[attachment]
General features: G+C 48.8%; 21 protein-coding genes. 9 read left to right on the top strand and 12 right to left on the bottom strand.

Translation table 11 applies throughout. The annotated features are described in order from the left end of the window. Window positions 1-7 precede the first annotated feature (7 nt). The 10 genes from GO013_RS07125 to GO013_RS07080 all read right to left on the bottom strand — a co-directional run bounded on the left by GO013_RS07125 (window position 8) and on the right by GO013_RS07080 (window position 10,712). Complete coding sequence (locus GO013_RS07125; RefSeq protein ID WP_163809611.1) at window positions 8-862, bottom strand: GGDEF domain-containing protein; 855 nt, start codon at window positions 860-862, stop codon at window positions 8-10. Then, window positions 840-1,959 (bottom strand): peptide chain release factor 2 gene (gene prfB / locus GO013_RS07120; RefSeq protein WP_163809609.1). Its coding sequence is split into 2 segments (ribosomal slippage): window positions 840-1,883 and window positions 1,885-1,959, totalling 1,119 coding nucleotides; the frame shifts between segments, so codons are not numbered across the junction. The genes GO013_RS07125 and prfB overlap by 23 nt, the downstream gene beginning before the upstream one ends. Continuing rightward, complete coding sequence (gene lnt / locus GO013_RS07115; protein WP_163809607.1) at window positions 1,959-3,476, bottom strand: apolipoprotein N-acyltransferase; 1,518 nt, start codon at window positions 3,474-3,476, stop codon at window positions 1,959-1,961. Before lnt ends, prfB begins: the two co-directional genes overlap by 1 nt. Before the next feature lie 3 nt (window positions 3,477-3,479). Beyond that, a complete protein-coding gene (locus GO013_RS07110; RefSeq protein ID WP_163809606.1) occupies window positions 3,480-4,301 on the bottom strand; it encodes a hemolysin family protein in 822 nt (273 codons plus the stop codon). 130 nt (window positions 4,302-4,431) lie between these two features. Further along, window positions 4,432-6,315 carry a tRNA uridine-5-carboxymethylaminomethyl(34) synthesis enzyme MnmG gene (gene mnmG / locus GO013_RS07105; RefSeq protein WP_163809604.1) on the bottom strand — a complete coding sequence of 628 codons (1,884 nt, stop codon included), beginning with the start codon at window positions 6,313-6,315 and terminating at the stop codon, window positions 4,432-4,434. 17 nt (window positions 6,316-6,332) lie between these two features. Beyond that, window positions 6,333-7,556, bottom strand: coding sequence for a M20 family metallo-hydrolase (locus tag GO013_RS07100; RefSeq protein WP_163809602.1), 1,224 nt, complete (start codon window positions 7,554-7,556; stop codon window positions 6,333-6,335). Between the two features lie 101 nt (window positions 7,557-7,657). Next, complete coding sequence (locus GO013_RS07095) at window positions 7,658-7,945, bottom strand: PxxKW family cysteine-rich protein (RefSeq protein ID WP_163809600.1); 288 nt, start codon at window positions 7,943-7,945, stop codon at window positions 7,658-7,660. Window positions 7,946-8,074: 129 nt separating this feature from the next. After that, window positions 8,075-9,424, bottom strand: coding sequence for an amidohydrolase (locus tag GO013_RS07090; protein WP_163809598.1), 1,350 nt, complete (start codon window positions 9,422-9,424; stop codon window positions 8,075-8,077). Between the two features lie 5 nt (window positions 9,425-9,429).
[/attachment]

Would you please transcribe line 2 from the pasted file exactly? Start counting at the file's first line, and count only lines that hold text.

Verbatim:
Translation table 11 applies throughout. The annotated features are described in order from the left end of the window. Window positions 1-7 precede the first annotated feature (7 nt). The 10 genes from GO013_RS07125 to GO013_RS07080 all read right to left on the bottom strand — a co-directional run bounded on the left by GO013_RS07125 (window position 8) and on the right by GO013_RS07080 (window position 10,712). Complete coding sequence (locus GO013_RS07125; RefSeq protein ID WP_163809611.1) at window positions 8-862, bottom strand: GGDEF domain-containing protein; 855 nt, start codon at window positions 860-862, stop codon at window positions 8-10. Then, window positions 840-1,959 (bottom strand): peptide chain release factor 2 gene (gene prfB / locus GO013_RS07120; RefSeq protein WP_163809609.1). Its coding sequence is split into 2 segments (ribosomal slippage): window positions 840-1,883 and window positions 1,885-1,959, totalling 1,119 coding nucleotides; the frame shifts between segments, so codons are not numbered across the junction. The genes GO013_RS07125 and prfB overlap by 23 nt, the downstream gene beginning before the upstream one ends. Continuing rightward, complete coding sequence (gene lnt / locus GO013_RS07115; protein WP_163809607.1) at window positions 1,959-3,476, bottom strand: apolipoprotein N-acyltransferase; 1,518 nt, start codon at window positions 3,474-3,476, stop codon at window positions 1,959-1,961. Before lnt ends, prfB begins: the two co-directional genes overlap by 1 nt. Before the next feature lie 3 nt (window positions 3,477-3,479). Beyond that, a complete protein-coding gene (locus GO013_RS07110; RefSeq protein ID WP_163809606.1) occupies window positions 3,480-4,301 on the bottom strand; it encodes a hemolysin family protein in 822 nt (273 codons plus the stop codon). 130 nt (window positions 4,302-4,431) lie between these two features. Further along, window positions 4,432-6,315 carry a tRNA uridine-5-carboxymethylaminomethyl(34) synthesis enzyme MnmG gene (gene mnmG / locus GO013_RS07105; RefSeq protein WP_163809604.1) on the bottom strand — a complete coding sequence of 628 codons (1,884 nt, stop codon included), beginning with the start codon at window positions 6,313-6,315 and terminating at the stop codon, window positions 4,432-4,434. 17 nt (window positions 6,316-6,332) lie between these two features. Beyond that, window positions 6,333-7,556, bottom strand: coding sequence for a M20 family metallo-hydrolase (locus tag GO013_RS07100; RefSeq protein WP_163809602.1), 1,224 nt, complete (start codon window positions 7,554-7,556; stop codon window positions 6,333-6,335). Between the two features lie 101 nt (window positions 7,557-7,657). Next, complete coding sequence (locus GO013_RS07095) at window positions 7,658-7,945, bottom strand: PxxKW family cysteine-rich protein (RefSeq protein ID WP_163809600.1); 288 nt, start codon at window positions 7,943-7,945, stop codon at window positions 7,658-7,660. Window positions 7,946-8,074: 129 nt separating this feature from the next. After that, window positions 8,075-9,424, bottom strand: coding sequence for an amidohydrolase (locus tag GO013_RS07090; protein WP_163809598.1), 1,350 nt, complete (start codon window positions 9,422-9,424; stop codon window positions 8,075-8,077). Between the two features lie 5 nt (window positions 9,425-9,429).